How to Find Love on Dating Apps


Dating can feel complicated, confusing, stressful, and overwhelming. You can end the sentence with any of those words, and at some point, it will have been true—for all of us. With the advent of dating apps, the process becomes more accessible but can also have more moving parts. Which photo should you use? What witty prompt will garner a response? It would all be so much easier with a guide to help you find success in the form of real love. Enter Logan Ury, the director of relationship science at Hinge and the author of the bestselling book How to Not Die Alone.

Ury’s job is heading a research team whose goal is to help you find love. They examine the behaviors of successful daters and work closely with Hinge’s product team to ensure the app is effective and beneficial for all users. Ury further explores everything from dating myths to ways people stand as barriers to their romantic happiness.

With this in mind, Men’s Health spoke with Ury about her best advice for finding a partner on Hinge, mistakes to avoid, and the questions to ask yourself after every date.


What’s your number one piece of advice for anyone looking to find a partner on Hinge?

Date like a scientist. Scientists use the scientific method. They develop a hypothesis and test it while remaining open to being wrong. At Hinge, we test every assumption and look at the data before making decisions. I encourage people to do the same with their dating lives, so experiment with your profile.

Regularly audit your photos and prompts, and remove any content that doesn’t get a lot of responses. Swap it out for something that could catch someone’s attention. Also, go beyond your “type.” My dating coaching clients often say they have a particular “type.” They don’t want help figuring out what they want—they just want assistance finding that person. But my research has shown me that these hunches are often wrong. In the end, the person who will make us happiest long-term does not always match our so-called “type.”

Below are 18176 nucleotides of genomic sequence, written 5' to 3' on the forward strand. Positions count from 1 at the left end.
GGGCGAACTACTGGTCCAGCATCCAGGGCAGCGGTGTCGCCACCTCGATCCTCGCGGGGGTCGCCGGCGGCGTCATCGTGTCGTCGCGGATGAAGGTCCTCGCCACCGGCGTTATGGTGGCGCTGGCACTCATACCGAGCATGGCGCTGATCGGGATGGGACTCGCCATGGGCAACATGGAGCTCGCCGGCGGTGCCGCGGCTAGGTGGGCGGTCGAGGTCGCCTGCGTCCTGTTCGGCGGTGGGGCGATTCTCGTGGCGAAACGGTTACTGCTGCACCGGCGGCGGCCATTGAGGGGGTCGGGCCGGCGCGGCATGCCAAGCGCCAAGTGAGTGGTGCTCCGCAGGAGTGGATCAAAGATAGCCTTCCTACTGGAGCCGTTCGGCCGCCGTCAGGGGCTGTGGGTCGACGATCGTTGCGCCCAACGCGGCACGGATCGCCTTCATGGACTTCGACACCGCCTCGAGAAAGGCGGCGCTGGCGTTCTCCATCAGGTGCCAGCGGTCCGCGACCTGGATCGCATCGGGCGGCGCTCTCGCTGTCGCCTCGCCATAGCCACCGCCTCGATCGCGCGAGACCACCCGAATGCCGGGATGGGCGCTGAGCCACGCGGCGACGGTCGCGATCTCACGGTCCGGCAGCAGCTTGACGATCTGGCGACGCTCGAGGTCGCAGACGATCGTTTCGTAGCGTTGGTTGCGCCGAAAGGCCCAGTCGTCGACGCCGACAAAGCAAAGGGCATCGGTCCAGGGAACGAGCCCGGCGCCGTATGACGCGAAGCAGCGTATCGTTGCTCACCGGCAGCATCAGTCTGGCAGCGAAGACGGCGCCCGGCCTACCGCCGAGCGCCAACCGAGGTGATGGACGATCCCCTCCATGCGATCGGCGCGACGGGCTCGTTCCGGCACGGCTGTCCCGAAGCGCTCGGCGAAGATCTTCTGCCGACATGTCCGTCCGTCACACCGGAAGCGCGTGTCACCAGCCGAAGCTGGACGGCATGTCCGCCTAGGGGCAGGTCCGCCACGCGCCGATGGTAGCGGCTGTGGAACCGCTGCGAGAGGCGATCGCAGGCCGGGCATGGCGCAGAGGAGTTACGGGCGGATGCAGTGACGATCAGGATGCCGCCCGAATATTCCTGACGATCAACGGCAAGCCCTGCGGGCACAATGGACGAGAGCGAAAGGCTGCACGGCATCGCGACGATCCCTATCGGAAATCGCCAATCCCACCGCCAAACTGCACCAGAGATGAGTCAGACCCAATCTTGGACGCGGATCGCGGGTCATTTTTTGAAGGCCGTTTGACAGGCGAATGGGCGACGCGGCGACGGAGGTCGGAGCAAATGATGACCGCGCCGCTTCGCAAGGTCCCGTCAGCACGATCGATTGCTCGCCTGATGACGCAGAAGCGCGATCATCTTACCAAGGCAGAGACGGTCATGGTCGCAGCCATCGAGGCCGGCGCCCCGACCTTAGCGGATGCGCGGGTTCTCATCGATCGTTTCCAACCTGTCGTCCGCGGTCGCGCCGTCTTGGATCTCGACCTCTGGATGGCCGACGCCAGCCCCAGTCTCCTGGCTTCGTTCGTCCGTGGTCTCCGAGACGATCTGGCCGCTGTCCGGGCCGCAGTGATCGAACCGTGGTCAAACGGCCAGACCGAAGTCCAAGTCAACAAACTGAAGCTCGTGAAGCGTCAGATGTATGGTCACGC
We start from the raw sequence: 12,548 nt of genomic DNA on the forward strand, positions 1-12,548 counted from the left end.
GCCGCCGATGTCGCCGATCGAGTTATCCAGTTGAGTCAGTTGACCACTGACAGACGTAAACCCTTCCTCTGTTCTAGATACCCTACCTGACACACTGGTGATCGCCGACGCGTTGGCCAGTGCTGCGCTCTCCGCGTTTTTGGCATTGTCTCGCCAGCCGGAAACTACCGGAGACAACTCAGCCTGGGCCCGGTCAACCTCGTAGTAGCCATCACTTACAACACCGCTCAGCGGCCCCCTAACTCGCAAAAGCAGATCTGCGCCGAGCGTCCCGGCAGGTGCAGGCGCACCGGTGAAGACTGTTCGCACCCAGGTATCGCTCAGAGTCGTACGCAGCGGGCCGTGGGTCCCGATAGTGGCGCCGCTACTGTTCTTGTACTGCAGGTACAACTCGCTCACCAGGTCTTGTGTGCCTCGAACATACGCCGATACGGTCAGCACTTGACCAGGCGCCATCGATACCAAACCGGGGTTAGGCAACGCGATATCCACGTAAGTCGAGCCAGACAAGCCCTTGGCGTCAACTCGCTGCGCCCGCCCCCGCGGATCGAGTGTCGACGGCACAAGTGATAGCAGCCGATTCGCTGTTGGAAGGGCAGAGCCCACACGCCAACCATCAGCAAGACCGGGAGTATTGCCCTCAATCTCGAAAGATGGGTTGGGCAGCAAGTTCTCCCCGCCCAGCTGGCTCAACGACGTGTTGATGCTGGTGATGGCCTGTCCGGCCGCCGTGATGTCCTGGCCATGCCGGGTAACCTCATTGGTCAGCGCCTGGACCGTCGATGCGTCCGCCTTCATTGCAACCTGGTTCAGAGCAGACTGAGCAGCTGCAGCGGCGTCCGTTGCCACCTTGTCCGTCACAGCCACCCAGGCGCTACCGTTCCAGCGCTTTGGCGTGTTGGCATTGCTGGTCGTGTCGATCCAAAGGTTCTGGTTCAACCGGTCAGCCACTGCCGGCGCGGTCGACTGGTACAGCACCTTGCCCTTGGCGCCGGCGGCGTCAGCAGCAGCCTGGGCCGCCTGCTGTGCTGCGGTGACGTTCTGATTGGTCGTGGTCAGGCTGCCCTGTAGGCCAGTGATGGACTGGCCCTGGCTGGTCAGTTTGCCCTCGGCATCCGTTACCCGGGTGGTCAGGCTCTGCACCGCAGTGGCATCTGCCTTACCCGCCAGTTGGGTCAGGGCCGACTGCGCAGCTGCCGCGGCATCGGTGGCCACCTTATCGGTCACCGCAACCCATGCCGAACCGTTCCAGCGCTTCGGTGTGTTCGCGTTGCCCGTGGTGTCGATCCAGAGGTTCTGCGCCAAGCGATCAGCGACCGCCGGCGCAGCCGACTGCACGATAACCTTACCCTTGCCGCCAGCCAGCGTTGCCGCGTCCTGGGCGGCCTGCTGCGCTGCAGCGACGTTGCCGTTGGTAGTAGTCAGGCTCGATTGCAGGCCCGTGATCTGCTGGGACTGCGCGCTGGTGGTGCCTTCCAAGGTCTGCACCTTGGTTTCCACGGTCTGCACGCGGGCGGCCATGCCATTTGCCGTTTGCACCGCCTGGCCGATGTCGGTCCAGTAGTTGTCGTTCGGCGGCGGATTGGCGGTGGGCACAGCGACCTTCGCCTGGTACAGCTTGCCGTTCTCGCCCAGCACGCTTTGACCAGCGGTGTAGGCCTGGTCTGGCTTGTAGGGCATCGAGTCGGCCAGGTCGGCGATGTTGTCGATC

Therefore, my advice is to expand your parameters. Date someone older or younger than you normally do. Change your geographic radius. Be more open to someone from a different educational background. You may be surprised—and delighted—by what you find.

How can a person update their profile for greater success?

Your Hinge profile is your chance to tell your story, and that means showing different parts of who you are. You want to make sure there’s variety. Think about your profile as your opening line in a conversation—something your match can respond to or ask a follow-up question about.

When it comes to your photos, choose flattering and accurate pictures. Say goodbye to that attractive but outdated pic from five years ago. For the all-important first photo, start with a clear headshot. Share a mixture of different photos, including at least one photo of your full body and one showing you doing an activity you love. Incorporate at least one picture with friends or family. Hinge users say this helps them know you have a healthy social life. But make sure we can figure out who you are amongst the crowd! Don’t turn this into a game of “Where’s Waldo?”